Thursday, July 28, 2016

Feline Body Parts – The Stomach

Body Parts – The Stomach
by Arnold Plotnick, MS, DVM, ACVIM



If you can’t stomach the thought of an article about the stomach, then this column may not be for you.  But have no fear, I will make this material easy to digest.

The stomach is an important part of the gastrointestinal tract.  Food that is swallowed is propelled by the esophagus into the stomach, where the digestion process begins.  The stomach is comprised of several distinct sections.  The fundus is the small part that lies just above the junction between the esophagus and the stomach.  The inlet or opening from the esophagus into the stomach is called the cardia.  The largest section is the body of the stomach.  This section mainly serves as a storage tank for undigested food.



The next part of the stomach is the antrum.  The antrum is very muscular and serves to grind up the food into smaller pieces.  The pylorus is a sphincter – a ring of muscle – that regulates the flow of stomach contents from the stomach into the duodenum, the first part of the small intestine.  The pylorus also serves as a one-way valve, preventing backflow of intestinal contents into the stomach.  The stomach is shaped like a lopsided kidney bean.  The longer outside margin, on the left side of the body, is called the greater curvature.  The shorter outside margin, on the right side of the body, is the lesser curvature.

The principal job of the stomach is to store, mix, and digest food, and to regulate the emptying of its contents into the small intestine, where digestion continues.  The stomach contains glands that produce acid and enzymes that digest the incoming food.  The acid also helps to kill bacteria that enter the stomach.  The stomach is also lined by glands that secrete mucus, which helps protect the stomach from being digested by its own acid and enzymes.  

The most common sign that something might be amiss with your cat’s stomach is vomiting.   Every cat vomits now and then, and most of the time there’s a harmless explanation for it, such as eating too fast, a sudden change in diet, or hairballs. 

When cats groom themselves, the barbs on their tongues remove the loose and dead hair. These hairs are swallowed. Most of the hair passes through the digestive tract, but some hair may accumulate in the stomach, where it can form into a hairball. Ultimately, cats will rid themselves of hairballs by vomiting them up.  Long-haired cats like Persians and Maine Coons are predisposed to hairball problems. Cat owners should be cautioned, however, from instinctively blaming all vomiting on harmless hairballs.  Certainly if you see a big hairball in the vomited material, and this occurs infrequently, then hairballs is the likely diagnosis.  But cats that vomit hairballs very frequently usually have an underlying disorder, and this should be investigated by a veterinarian.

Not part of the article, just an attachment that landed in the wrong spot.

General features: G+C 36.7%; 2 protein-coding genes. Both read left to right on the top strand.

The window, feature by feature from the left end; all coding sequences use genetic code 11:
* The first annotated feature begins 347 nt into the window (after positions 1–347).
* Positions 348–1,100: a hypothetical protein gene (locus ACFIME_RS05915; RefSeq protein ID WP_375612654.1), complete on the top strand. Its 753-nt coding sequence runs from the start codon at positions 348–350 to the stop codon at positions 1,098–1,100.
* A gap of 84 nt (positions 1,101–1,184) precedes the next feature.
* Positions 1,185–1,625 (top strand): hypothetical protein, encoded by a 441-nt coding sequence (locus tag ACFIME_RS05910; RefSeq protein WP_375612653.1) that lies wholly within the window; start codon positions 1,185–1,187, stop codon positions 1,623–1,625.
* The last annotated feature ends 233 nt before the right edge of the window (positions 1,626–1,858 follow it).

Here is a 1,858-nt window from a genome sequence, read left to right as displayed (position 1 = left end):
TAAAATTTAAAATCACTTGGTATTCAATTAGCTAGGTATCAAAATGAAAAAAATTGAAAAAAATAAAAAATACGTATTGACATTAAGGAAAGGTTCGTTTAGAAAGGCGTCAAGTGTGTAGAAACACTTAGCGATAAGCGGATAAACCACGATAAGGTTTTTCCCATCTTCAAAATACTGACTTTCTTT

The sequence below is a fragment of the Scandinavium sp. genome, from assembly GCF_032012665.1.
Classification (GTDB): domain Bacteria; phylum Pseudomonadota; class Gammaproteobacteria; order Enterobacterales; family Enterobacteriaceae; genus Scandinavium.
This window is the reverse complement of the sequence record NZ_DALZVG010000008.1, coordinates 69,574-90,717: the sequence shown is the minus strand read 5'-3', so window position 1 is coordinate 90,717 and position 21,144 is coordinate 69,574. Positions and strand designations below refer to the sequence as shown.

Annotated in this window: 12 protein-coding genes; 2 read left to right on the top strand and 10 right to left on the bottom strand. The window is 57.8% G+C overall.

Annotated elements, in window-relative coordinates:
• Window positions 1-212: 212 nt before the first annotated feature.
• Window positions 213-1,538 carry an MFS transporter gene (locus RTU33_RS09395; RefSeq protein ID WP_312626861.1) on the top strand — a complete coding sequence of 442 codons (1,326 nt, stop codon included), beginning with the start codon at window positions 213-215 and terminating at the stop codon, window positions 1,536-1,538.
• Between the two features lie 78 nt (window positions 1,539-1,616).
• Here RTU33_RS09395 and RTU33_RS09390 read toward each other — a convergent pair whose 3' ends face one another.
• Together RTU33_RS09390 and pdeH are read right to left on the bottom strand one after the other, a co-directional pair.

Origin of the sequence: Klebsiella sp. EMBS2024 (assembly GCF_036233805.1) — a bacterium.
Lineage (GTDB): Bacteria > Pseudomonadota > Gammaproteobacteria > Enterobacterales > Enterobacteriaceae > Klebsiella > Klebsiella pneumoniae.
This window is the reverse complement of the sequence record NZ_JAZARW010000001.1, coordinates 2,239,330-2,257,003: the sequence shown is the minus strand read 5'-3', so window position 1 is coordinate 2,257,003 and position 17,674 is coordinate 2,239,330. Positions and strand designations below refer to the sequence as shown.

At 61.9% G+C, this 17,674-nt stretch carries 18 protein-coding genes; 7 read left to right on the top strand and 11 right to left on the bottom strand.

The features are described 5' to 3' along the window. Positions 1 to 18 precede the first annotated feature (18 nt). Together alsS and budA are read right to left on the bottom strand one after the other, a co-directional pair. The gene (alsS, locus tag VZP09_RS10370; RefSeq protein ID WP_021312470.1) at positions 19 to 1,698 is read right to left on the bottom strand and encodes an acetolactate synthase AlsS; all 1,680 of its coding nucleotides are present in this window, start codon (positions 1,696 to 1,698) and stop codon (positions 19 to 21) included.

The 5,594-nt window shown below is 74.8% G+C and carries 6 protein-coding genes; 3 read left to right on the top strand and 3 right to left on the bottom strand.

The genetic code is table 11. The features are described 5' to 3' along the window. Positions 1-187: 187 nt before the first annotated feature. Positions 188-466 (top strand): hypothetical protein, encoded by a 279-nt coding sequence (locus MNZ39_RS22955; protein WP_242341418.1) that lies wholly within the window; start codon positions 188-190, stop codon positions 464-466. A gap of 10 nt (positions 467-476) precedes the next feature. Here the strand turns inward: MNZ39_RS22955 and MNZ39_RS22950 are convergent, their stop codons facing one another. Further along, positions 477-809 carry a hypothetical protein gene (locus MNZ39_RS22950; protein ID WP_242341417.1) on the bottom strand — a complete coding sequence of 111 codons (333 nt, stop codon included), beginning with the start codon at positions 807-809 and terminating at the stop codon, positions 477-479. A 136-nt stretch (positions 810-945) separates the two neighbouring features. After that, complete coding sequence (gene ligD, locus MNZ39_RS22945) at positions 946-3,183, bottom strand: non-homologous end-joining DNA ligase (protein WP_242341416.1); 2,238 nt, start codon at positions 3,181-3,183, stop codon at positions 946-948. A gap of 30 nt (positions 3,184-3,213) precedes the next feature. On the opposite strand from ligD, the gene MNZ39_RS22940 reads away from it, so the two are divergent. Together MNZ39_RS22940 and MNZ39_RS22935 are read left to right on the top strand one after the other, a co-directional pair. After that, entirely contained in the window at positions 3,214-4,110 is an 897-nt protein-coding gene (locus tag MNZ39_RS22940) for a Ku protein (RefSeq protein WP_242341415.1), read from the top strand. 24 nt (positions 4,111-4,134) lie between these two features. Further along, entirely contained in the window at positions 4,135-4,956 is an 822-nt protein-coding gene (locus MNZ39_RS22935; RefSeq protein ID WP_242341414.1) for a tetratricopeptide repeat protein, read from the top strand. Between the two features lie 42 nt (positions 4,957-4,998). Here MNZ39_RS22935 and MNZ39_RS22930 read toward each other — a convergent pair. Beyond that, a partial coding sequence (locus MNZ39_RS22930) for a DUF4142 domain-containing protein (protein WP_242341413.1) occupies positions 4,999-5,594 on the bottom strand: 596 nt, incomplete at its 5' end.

Inflammatory bowel disease (IBD) is a disorder in which the immune system sends inflammatory cells into various segments of the gastrointestinal tract.  The stomach is commonly affected.  In fact, my own cat Mittens has IBD of the stomach.  Other signs, such as decreased appetite and weight loss may accompany the vomiting.  Most affected cats tend to be middle-aged or older, although any age cat can be affected.  To make a definite diagnosis, biopsy specimens from the stomach are required.  These can be obtained via surgery, or by endoscopy.   Endoscopy is a procedure where a long snake-like tube with a camera on the end is inserted down the esophagus and into the stomach, and biopsy samples are obtained.  This is how my cat’s IBD was diagnosed.  Treatment with anti-inflammatory medications often brings the vomiting under control.

Sadly, cancer of the stomach can occur in cats.  Although it can strike cats of any age, it is mostly seen in older cats.  Lymphoma is the most common stomach cancer, but other types such as gastric carcinoma and mast cell tumors can occur.  If the tumor involves a discrete area of the stomach, surgery to remove the cancerous part of the stomach may be feasible.  Lymphoma is considered to be a systemic disease, and chemotherapy is the treatment of choice.  I treated a cat named Beowulf with chemotherapy for high-grade stomach lymphoma.  He remained in remission after a year of treatment, so we stopped the chemotherapy.  Three years later, he appears to be cured of his cancer. 

Some of the medications we used to treat stomach disorders in cats are similar to the ones we use to treat people.  If excessive stomach acid is believed to be contributing to a cat’s symptoms, we prescribe drugs like cimetidine (Tagamet), ranitidine (Zantac) and famotidine (Pepcid).  Cats needing a stronger antacid can be given omeprazole (Prilosec).  However, cat owner should never administer any over-the-counter medications without consulting their veterinarian, because the dosages for cats will very different, of course.








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